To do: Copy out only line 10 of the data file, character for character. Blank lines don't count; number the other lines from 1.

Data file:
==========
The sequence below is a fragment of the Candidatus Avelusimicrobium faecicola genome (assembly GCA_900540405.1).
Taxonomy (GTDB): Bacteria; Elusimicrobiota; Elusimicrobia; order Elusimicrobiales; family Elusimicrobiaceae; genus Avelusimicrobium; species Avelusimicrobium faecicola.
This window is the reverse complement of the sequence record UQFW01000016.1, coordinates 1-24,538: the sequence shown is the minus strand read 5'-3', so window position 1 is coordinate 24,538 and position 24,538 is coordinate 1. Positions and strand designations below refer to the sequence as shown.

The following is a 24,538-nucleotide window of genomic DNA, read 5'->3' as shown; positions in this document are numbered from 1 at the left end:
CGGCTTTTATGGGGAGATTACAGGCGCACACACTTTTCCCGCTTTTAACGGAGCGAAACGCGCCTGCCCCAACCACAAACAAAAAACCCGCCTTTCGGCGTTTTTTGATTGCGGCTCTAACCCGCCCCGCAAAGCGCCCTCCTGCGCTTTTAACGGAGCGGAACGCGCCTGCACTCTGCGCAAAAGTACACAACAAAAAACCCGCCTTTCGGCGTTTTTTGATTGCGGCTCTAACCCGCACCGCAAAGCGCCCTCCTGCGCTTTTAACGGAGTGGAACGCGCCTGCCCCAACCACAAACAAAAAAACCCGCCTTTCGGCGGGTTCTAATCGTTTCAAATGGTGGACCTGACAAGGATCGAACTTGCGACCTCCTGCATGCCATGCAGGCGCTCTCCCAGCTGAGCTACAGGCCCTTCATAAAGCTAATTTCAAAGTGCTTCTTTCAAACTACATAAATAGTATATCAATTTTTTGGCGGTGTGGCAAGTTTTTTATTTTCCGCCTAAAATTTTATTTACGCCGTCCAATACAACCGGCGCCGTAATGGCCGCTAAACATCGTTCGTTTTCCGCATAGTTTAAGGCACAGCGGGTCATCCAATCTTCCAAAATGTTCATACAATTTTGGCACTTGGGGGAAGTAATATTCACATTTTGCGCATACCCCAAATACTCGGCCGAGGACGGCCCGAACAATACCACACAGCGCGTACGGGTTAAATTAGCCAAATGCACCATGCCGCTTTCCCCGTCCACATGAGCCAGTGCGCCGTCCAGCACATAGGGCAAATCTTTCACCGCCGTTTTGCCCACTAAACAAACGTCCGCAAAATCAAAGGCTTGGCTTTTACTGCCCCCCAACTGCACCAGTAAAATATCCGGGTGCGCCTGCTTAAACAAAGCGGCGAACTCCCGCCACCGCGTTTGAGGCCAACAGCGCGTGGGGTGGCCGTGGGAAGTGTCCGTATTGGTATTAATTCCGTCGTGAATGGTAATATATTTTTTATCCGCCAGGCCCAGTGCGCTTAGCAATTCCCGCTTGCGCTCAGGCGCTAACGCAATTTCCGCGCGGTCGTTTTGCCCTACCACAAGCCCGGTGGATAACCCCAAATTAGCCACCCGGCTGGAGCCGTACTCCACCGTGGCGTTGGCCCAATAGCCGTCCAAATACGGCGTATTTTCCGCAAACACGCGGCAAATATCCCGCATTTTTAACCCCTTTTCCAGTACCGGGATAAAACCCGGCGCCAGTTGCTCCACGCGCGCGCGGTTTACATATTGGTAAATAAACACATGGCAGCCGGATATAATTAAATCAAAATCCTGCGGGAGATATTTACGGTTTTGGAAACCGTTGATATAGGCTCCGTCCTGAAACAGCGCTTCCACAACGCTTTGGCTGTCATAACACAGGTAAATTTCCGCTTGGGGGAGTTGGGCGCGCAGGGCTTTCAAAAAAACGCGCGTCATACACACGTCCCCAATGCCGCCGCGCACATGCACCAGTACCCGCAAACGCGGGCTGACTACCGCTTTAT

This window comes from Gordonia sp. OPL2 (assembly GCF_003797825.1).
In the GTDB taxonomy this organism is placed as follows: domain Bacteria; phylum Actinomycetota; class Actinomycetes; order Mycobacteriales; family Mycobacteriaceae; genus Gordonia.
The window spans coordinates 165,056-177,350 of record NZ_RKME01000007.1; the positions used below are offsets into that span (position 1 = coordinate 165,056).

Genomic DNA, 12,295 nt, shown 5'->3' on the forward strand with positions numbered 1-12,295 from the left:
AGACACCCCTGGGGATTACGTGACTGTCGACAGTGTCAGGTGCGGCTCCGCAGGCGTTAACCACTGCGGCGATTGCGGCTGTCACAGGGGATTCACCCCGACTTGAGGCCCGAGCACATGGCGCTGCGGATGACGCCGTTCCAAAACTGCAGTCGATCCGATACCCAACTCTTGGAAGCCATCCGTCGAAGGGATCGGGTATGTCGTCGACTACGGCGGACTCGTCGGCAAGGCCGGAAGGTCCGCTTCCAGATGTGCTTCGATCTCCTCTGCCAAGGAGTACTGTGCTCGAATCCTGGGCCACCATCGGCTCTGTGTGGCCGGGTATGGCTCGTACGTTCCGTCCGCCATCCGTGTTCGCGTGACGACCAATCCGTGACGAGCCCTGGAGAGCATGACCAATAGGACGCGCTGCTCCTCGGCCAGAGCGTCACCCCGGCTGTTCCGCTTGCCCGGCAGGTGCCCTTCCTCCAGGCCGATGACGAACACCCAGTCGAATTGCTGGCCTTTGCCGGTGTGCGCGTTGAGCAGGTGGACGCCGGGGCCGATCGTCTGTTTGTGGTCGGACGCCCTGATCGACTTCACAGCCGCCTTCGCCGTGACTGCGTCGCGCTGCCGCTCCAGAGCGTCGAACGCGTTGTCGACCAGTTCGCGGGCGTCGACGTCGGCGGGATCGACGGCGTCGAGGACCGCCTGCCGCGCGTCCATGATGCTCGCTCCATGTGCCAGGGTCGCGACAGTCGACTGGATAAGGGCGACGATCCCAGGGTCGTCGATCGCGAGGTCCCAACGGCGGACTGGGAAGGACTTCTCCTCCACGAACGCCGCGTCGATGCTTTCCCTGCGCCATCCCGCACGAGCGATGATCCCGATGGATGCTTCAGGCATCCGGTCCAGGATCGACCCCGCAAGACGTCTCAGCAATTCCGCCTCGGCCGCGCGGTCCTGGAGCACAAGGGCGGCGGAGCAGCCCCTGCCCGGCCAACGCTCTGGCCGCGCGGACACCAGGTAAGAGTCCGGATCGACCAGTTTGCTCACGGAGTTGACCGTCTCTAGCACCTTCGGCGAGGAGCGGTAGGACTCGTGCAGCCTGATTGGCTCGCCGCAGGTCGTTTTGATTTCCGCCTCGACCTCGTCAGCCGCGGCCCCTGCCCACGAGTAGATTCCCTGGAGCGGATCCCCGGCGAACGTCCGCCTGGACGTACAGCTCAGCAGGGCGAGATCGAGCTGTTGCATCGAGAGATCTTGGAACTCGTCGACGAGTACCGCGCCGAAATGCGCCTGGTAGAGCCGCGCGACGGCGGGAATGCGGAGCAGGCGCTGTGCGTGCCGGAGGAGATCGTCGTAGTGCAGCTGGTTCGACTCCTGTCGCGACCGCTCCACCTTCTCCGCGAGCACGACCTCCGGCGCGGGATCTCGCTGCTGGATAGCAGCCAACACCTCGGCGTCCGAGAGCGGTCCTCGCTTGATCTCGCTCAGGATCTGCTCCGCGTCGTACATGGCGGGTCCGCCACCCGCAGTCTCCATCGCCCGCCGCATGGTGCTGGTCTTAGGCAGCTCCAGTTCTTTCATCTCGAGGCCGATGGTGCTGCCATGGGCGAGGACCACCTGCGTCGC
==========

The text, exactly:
AGACACCCCTGGGGATTACGTGACTGTCGACAGTGTCAGGTGCGGCTCCGCAGGCGTTAACCACTGCGGCGATTGCGGCTGTCACAGGGGATTCACCCCGACTTGAGGCCCGAGCACATGGCGCTGCGGATGACGCCGTTCCAAAACTGCAGTCGATCCGATACCCAACTCTTGGAAGCCATCCGTCGAAGGGATCGGGTATGTCGTCGACTACGGCGGACTCGTCGGCAAGGCCGGAAGGTCCGCTTCCAGATGTGCTTCGATCTCCTCTGCCAAGGAGTACTGTGCTCGAATCCTGGGCCACCATCGGCTCTGTGTGGCCGGGTATGGCTCGTACGTTCCGTCCGCCATCCGTGTTCGCGTGACGACCAATCCGTGACGAGCCCTGGAGAGCATGACCAATAGGACGCGCTGCTCCTCGGCCAGAGCGTCACCCCGGCTGTTCCGCTTGCCCGGCAGGTGCCCTTCCTCCAGGCCGATGACGAACACCCAGTCGAATTGCTGGCCTTTGCCGGTGTGCGCGTTGAGCAGGTGGACGCCGGGGCCGATCGTCTGTTTGTGGTCGGACGCCCTGATCGACTTCACAGCCGCCTTCGCCGTGACTGCGTCGCGCTGCCGCTCCAGAGCGTCGAACGCGTTGTCGACCAGTTCGCGGGCGTCGACGTCGGCGGGATCGACGGCGTCGAGGACCGCCTGCCGCGCGTCCATGATGCTCGCTCCATGTGCCAGGGTCGCGACAGTCGACTGGATAAGGGCGACGATCCCAGGGTCGTCGATCGCGAGGTCCCAACGGCGGACTGGGAAGGACTTCTCCTCCACGAACGCCGCGTCGATGCTTTCCCTGCGCCATCCCGCACGAGCGATGATCCCGATGGATGCTTCAGGCATCCGGTCCAGGATCGACCCCGCAAGACGTCTCAGCAATTCCGCCTCGGCCGCGCGGTCCTGGAGCACAAGGGCGGCGGAGCAGCCCCTGCCCGGCCAACGCTCTGGCCGCGCGGACACCAGGTAAGAGTCCGGATCGACCAGTTTGCTCACGGAGTTGACCGTCTCTAGCACCTTCGGCGAGGAGCGGTAGGACTCGTGCAGCCTGATTGGCTCGCCGCAGGTCGTTTTGATTTCCGCCTCGACCTCGTCAGCCGCGGCCCCTGCCCACGAGTAGATTCCCTGGAGCGGATCCCCGGCGAACGTCCGCCTGGACGTACAGCTCAGCAGGGCGAGATCGAGCTGTTGCATCGAGAGATCTTGGAACTCGTCGACGAGTACCGCGCCGAAATGCGCCTGGTAGAGCCGCGCGACGGCGGGAATGCGGAGCAGGCGCTGTGCGTGCCGGAGGAGATCGTCGTAGTGCAGCTGGTTCGACTCCTGTCGCGACCGCTCCACCTTCTCCGCGAGCACGACCTCCGGCGCGGGATCTCGCTGCTGGATAGCAGCCAACACCTCGGCGTCCGAGAGCGGTCCTCGCTTGATCTCGCTCAGGATCTGCTCCGCGTCGTACATGGCGGGTCCGCCACCCGCAGTCTCCATCGCCCGCCGCATGGTGCTGGTCTTAGGCAGCTCCAGTTCTTTCATCTCGAGGCCGATGGTGCTGCCATGGGCGAGGACCACCTGCGTCGC